Everyone’s different of course. Some people love the jolt they get from roller coasters, thriller novels and so on. Others don’t think it’s much fun at all. But either way, it’s an important part of the human experience. Now, want to see what’s inside that old storage shed in the ‘photo?  Dare ya! Erm  – mind I’ve been known to write crime fiction… 😉




*NOTE: The title of this post is a line from Van Halen’s Jump.


Filed under Agatha Christie, Ann Cleeves, Karin Fossum, Margery Allingham, William Kent Krueger

24 responses to “Might as Well Jump*

  1. Now I shall be singing ‘Jump’ all evening. Love Van Halen firstly….secondly, I am not a fan of horror or ‘things that go bump in the night,’but I do love a good jolt when the plot takes an unexpected turn or I am left amazed wondering why I hadn’t guessed who the villain turns out to be. I do, however, like to write my own little jolts (well I try) now and again and I shall be looking in the storage shed….just to get the tiniest of tingles. Thanks for this as ever, enjoyed no end and it got the ‘little grey cells’ whizzing around like a Hadron Collider.

    • Jane – Van Halen with David Lee Roth in front – Excellent! Sammy Hagar? Ermmm…. I like the earlier band better. I’m glad you enjoyed the post. I’m in total agreement with you about horror. With very few exceptions, I’m not a fan. In general, I’m much happier with a jolt from a plot twist or the sleuth being in a precarious situation. And by the way, I think you write such twists quite well. Oh, and if you do go in that shed, do be careful…and don’t look behind you… 😉

      • LOL, I crept in and saw what was there…hahaha!! Thanks, I do try with twists in the tale, not sure if they work always, but I try to do the unexpected. I love Van Halen Dave Lee Roth wonderful Where has all that fab music gone?.

        • Jane – Well, if what I’ve read of your work is any indication, you do a great job with interesting twists. And trust me, I could do a whole post (at least) about changes in music…

        • LOL so glad you enjoy the twists. Talking and writing about music is haven but once I get going there is no shutting me up. Anyone else found out what you keep in the shed?

        • Jane – Well, so far, you’re the only one who’s actually gotten past going into the shed… 😉

  2. Being given a good scare used to be one of the things I liked about crime fiction – now it’s much harder to give me that jolt, and I don’t need it so much. But there was a Laura Lippmann book and one by Sue Grafton that both gave me that feeling again in recent years… they are two great authors.

    • Moira – Yes, indeed, both Lippmann and Grafton are highly talented, and good at giving the reader a good scare. And they manage it without stretching credibility or being gratuitous. No mean feat.

  3. I haven;t got much tolerance for horror fiction (books or movies in fact) but I do enjoy the kind of shuddery atmosphere that John Dickson Carr could evoke in print and on radio, but usually because the explanation is purely rational. But some of my best friends love horror and would definitely seek it out just as Cinderella does in the Christie novel – I had completely forgotten that character, so thanks very much for that great reminder Margot.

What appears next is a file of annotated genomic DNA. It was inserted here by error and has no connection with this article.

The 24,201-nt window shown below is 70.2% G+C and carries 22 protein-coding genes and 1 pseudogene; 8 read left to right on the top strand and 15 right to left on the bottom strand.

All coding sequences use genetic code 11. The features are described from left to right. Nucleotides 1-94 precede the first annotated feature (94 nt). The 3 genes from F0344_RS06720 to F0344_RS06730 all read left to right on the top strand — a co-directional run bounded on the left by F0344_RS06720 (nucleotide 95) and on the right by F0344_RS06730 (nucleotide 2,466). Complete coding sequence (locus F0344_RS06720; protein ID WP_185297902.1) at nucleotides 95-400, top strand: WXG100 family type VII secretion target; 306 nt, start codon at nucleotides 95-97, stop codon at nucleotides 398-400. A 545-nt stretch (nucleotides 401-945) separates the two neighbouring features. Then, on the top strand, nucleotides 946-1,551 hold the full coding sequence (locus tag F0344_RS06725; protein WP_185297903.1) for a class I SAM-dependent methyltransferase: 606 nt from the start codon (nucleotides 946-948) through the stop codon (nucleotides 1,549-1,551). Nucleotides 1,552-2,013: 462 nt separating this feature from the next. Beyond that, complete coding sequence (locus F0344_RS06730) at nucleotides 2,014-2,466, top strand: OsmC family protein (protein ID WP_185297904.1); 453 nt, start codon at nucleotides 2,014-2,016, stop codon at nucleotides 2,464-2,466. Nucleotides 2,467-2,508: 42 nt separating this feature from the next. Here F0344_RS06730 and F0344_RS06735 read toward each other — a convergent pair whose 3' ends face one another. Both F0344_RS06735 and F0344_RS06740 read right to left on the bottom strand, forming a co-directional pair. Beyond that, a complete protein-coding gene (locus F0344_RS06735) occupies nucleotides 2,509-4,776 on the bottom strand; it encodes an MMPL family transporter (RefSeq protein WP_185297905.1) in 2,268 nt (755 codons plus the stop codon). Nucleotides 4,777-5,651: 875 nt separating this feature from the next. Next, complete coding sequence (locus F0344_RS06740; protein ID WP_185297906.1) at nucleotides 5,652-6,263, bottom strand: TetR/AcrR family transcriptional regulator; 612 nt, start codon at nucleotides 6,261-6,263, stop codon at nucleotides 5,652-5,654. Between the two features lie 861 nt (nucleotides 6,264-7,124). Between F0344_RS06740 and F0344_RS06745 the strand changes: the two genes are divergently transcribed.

4. I suppose there is something scary that I like but I’ll be darned if I can think of what it is.

  5. Scary isn’t for me. I bypass some books that I am sure are very good just because I don’t want to deal with scariness, although creepiness is worse. I plan to try a short ghost novel for a challenge soon.

    I just finished Raven Black, and loved it. So much that I immediately started reading White Nights, which wasn’t on the agenda any time soon.

    • Tracy – Isn’t Raven Black a terrific novel? I’m so glad you enjoyed it and I don’t blame you one bit for moving right along into White Nights. I hope you’ll really like that one too.
      You’re not alone in not enjoying books/films very much. You make a good point too that scary is distinct from creepy. I think creepy gives one an unsettled feeling for a longer time than scary does.

  6. It’s funny that you’ve just posted this as I was thinking about this last night. Crime novels don’t usually scare me at all but I was reading a book by Sara Blaedel about a man who is raping women in their own homes. I wa reading it in a hotel in Finland, a long way from home and I suddenly thought, I don’t want to read about this. It was just too much away from her comfort of home.

    • Sarah – I can imagine you wouldn’t have wanted to read that book at that particular time. It would unsettle me too in those circumstances. *Shudder* It just goes to show you that part of how we feel about a book may be the time and context when we read it.

  7. I used to really enjoy horror movies, scary books, and other thrills. Not so much now! Maybe it’s an age thing. I don’t remember “Murder on the Links” at all! Wonder if it’s possible there’s a Christie book that I’ve missed. I’ll check it out.

    • Elizabeth – Interesting that you’ve seen a change over the years when it comes to liking that jolt of adrenaline. I know I’m not as much of a one for it either now that I’m getting older. Maybe it’s a ‘youth’ thing? And I think The Murder on the Links has some really strong qualities; I hope that if you get a chance to read it, you’ll like it.

  8. Now that I’m growing old I scare very easily, so I don’t watch horror films as much as I used to. My dad abhorred horror; instead, he had a passion for comedy films — said that’s what you need in life. Thanks, also, for reminding me about Van Halen..

    • Prashant – It’s interesting isn’t it how our attitudes towards scary movies, etc. changes as we go through life. I wonder if it’s that young people have more energy and more more of a sense of indestructibility. And I think your father was right; comedy – fun – is critical in life.

  9. I just finished reading Krueger’s Ordinary Grace. Outstanding story and very hard to put down.